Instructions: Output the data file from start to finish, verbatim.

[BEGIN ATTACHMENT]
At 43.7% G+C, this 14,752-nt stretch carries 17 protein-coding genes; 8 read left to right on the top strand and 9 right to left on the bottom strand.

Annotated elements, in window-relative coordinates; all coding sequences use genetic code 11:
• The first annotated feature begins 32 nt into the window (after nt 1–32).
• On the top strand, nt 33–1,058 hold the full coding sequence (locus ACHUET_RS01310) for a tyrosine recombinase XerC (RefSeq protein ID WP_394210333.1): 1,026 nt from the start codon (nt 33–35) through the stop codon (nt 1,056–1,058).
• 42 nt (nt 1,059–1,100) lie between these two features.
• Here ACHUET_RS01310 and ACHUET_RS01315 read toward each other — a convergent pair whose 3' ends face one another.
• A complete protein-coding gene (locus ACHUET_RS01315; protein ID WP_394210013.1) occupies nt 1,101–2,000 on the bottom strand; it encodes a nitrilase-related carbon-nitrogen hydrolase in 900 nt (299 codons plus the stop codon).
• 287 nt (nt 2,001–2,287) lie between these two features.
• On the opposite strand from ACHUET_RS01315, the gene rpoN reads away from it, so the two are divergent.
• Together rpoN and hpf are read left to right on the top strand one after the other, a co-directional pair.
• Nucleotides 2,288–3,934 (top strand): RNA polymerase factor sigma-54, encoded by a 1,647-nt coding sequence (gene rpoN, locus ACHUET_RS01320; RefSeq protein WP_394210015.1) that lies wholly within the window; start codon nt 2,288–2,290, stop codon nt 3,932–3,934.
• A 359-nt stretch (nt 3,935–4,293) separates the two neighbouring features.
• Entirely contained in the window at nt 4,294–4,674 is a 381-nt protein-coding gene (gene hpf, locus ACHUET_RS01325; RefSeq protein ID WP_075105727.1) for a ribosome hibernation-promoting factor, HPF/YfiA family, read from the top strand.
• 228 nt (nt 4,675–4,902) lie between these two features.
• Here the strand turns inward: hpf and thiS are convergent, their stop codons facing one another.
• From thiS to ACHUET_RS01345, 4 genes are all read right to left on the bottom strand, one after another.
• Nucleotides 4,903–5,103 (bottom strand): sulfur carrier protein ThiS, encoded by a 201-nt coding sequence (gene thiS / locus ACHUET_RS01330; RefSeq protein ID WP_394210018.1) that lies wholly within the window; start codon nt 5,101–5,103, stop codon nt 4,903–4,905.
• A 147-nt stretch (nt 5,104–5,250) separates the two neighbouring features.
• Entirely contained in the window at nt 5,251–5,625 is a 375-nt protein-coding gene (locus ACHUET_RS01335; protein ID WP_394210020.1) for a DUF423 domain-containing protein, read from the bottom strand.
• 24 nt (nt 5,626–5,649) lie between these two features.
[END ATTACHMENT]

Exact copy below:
At 43.7% G+C, this 14,752-nt stretch carries 17 protein-coding genes; 8 read left to right on the top strand and 9 right to left on the bottom strand.

Annotated elements, in window-relative coordinates; all coding sequences use genetic code 11:
• The first annotated feature begins 32 nt into the window (after nt 1–32).
• On the top strand, nt 33–1,058 hold the full coding sequence (locus ACHUET_RS01310) for a tyrosine recombinase XerC (RefSeq protein ID WP_394210333.1): 1,026 nt from the start codon (nt 33–35) through the stop codon (nt 1,056–1,058).
• 42 nt (nt 1,059–1,100) lie between these two features.
• Here ACHUET_RS01310 and ACHUET_RS01315 read toward each other — a convergent pair whose 3' ends face one another.
• A complete protein-coding gene (locus ACHUET_RS01315; protein ID WP_394210013.1) occupies nt 1,101–2,000 on the bottom strand; it encodes a nitrilase-related carbon-nitrogen hydrolase in 900 nt (299 codons plus the stop codon).
• 287 nt (nt 2,001–2,287) lie between these two features.
• On the opposite strand from ACHUET_RS01315, the gene rpoN reads away from it, so the two are divergent.
• Together rpoN and hpf are read left to right on the top strand one after the other, a co-directional pair.
• Nucleotides 2,288–3,934 (top strand): RNA polymerase factor sigma-54, encoded by a 1,647-nt coding sequence (gene rpoN, locus ACHUET_RS01320; RefSeq protein WP_394210015.1) that lies wholly within the window; start codon nt 2,288–2,290, stop codon nt 3,932–3,934.
• A 359-nt stretch (nt 3,935–4,293) separates the two neighbouring features.
• Entirely contained in the window at nt 4,294–4,674 is a 381-nt protein-coding gene (gene hpf, locus ACHUET_RS01325; RefSeq protein ID WP_075105727.1) for a ribosome hibernation-promoting factor, HPF/YfiA family, read from the top strand.
• 228 nt (nt 4,675–4,902) lie between these two features.
• Here the strand turns inward: hpf and thiS are convergent, their stop codons facing one another.
• From thiS to ACHUET_RS01345, 4 genes are all read right to left on the bottom strand, one after another.
• Nucleotides 4,903–5,103 (bottom strand): sulfur carrier protein ThiS, encoded by a 201-nt coding sequence (gene thiS / locus ACHUET_RS01330; RefSeq protein ID WP_394210018.1) that lies wholly within the window; start codon nt 5,101–5,103, stop codon nt 4,903–4,905.
• A 147-nt stretch (nt 5,104–5,250) separates the two neighbouring features.
• Entirely contained in the window at nt 5,251–5,625 is a 375-nt protein-coding gene (locus ACHUET_RS01335; protein ID WP_394210020.1) for a DUF423 domain-containing protein, read from the bottom strand.
• 24 nt (nt 5,626–5,649) lie between these two features.